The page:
Aloha Crater Lodge
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TripAdvisor Reviews Aloha Crater Lodge Volcano
Travel Blogs from Volcano
I started the morning with a walk to the black sand beach, where it was very quiet (a little blue sky, still, few people) and the turtles were resting. When my companion was ready, we walked down again, so that she could see the beach. We found the ruins behind the lagoon and looked at them. Not a lot online about what they were.
After that, it was all work. We drove to Volcano, found the rental house, left our stuff, then drove to ...
... little spendy. Nevermind. Groceries next. Then, we started the drive south, through the various terrains. It was pouring rain near Captain Cook, and was cool and windy when we stopped to look at the lava flows. We drove down to South Point, to see it. Arrived late to the condos, had a little difficulty with the key, but all was resolved without too much delay. Made dinner, then do ...
Today Kara decided to sleep in again - she says because it was the other side of the island - so we had an even later start after our usual breakfast of huevos rancheros, tortilla chips & fruit salad. I have an extra special pic to go with the fruit salad.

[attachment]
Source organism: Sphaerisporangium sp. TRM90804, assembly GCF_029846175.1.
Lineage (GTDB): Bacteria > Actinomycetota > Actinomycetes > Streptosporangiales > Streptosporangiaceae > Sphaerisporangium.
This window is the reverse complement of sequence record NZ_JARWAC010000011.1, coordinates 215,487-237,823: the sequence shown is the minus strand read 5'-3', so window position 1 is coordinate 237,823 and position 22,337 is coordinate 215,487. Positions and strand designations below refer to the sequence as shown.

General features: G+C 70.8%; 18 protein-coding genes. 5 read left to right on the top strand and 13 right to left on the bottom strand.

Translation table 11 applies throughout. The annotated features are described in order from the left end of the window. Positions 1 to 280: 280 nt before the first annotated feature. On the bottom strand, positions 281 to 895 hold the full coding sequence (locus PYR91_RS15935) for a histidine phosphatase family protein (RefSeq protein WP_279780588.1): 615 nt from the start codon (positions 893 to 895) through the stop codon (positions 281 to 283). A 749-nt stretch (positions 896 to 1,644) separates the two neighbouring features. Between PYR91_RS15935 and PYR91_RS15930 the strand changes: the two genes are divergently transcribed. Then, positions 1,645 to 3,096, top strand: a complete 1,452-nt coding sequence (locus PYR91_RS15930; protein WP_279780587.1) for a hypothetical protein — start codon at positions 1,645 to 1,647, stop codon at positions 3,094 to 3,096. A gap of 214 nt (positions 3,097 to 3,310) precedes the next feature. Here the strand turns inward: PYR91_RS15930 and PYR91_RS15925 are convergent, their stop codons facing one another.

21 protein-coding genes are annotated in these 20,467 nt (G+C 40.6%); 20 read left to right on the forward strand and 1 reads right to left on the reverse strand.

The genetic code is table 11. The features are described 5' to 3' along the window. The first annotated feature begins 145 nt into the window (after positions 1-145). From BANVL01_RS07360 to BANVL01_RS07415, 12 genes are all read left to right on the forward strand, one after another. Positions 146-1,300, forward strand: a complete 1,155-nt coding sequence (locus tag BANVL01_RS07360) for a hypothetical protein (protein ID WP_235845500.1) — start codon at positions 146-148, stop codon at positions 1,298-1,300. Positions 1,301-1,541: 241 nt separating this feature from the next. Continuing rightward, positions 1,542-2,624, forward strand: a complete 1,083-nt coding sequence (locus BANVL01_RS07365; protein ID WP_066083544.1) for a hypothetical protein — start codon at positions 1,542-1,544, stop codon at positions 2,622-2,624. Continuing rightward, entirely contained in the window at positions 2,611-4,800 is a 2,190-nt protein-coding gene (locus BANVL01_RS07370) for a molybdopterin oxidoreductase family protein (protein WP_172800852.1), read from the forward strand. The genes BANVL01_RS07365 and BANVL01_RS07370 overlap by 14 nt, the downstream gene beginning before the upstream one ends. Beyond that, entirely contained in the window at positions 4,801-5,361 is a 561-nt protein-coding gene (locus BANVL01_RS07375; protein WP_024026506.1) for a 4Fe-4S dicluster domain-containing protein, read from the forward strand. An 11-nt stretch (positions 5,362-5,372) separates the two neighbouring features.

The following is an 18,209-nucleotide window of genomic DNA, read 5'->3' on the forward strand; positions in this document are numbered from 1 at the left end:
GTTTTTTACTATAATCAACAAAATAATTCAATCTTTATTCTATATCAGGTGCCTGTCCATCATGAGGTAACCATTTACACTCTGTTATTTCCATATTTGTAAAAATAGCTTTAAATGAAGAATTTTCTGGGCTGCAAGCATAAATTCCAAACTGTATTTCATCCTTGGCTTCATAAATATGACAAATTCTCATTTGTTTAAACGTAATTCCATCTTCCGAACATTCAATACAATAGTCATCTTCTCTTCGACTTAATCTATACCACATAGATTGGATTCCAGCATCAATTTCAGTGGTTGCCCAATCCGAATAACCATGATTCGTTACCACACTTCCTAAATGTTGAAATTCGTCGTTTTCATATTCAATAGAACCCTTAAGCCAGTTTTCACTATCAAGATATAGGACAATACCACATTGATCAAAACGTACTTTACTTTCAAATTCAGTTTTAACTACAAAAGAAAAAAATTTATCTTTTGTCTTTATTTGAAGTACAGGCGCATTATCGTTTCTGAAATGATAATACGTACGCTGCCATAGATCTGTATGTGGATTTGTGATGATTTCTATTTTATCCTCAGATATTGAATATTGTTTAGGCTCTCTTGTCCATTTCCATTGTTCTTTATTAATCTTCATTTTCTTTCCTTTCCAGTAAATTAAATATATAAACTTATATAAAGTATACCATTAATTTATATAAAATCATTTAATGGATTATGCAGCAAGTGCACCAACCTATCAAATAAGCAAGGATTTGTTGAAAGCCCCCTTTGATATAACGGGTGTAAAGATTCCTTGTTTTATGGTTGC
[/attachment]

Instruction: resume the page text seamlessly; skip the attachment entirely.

I had been obsessed with getting to see the latest lava flow in Pahao. The young woman cashier in the park gift shop had told us about the beautiful transfer station and ...
... a close eye on the forecast as it's supposed to rain in the next day or two as well - but we're hoping for clear skies by Thursday.
Our first day in Hawaii was busy but incredible. Being here is like being on another planet. Black volcanic rock is everywhere, and it makes you realize just how violent and volatile this island actually is. Fun tidbit - 8 of the 13 climate zones exist here. I can't wait to explore more of them!
... up Mauna Kea and then down. We went through clouds, rain, and even some sun. The Big Island is known to have 11 of 13 climate zones. I don’t know how many we drove through today, but it seemed like we hit at least 7 or 8.
It was about 6:30 when we started to descend Mauna Kea. Since we were heading west, we saw the sun set and it was spectacular!
It was hard to chose photos - Marty shot over 300, so I had to narrow them down.